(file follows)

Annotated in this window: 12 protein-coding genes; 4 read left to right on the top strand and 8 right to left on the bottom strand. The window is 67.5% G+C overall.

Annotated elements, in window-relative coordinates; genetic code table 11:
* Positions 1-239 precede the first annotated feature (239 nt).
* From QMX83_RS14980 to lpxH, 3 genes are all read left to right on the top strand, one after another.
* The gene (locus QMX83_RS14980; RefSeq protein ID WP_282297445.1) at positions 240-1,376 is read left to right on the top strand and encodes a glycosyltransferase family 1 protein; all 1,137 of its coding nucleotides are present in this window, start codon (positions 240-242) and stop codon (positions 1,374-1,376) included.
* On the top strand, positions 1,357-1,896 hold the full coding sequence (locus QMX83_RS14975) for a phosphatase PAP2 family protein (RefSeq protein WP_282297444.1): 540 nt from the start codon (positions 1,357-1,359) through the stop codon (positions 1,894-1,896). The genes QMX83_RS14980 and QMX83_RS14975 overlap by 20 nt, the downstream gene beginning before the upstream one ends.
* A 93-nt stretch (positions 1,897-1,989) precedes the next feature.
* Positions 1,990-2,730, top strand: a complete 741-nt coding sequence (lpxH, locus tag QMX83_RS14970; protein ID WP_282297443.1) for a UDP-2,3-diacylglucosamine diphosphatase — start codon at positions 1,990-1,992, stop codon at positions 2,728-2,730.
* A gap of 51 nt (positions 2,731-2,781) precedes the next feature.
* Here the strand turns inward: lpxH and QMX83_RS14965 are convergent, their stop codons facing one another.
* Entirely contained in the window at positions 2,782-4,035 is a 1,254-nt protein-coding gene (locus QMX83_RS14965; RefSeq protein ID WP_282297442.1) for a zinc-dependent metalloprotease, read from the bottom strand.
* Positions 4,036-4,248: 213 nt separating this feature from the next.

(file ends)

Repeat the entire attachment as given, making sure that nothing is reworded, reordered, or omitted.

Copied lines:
Annotated in this window: 12 protein-coding genes; 4 read left to right on the top strand and 8 right to left on the bottom strand. The window is 67.5% G+C overall.

Annotated elements, in window-relative coordinates; genetic code table 11:
* Positions 1-239 precede the first annotated feature (239 nt).
* From QMX83_RS14980 to lpxH, 3 genes are all read left to right on the top strand, one after another.
* The gene (locus QMX83_RS14980; RefSeq protein ID WP_282297445.1) at positions 240-1,376 is read left to right on the top strand and encodes a glycosyltransferase family 1 protein; all 1,137 of its coding nucleotides are present in this window, start codon (positions 240-242) and stop codon (positions 1,374-1,376) included.
* On the top strand, positions 1,357-1,896 hold the full coding sequence (locus QMX83_RS14975) for a phosphatase PAP2 family protein (RefSeq protein WP_282297444.1): 540 nt from the start codon (positions 1,357-1,359) through the stop codon (positions 1,894-1,896). The genes QMX83_RS14980 and QMX83_RS14975 overlap by 20 nt, the downstream gene beginning before the upstream one ends.
* A 93-nt stretch (positions 1,897-1,989) precedes the next feature.
* Positions 1,990-2,730, top strand: a complete 741-nt coding sequence (lpxH, locus tag QMX83_RS14970; protein ID WP_282297443.1) for a UDP-2,3-diacylglucosamine diphosphatase — start codon at positions 1,990-1,992, stop codon at positions 2,728-2,730.
* A gap of 51 nt (positions 2,731-2,781) precedes the next feature.
* Here the strand turns inward: lpxH and QMX83_RS14965 are convergent, their stop codons facing one another.
* Entirely contained in the window at positions 2,782-4,035 is a 1,254-nt protein-coding gene (locus QMX83_RS14965; RefSeq protein ID WP_282297442.1) for a zinc-dependent metalloprotease, read from the bottom strand.
* Positions 4,036-4,248: 213 nt separating this feature from the next.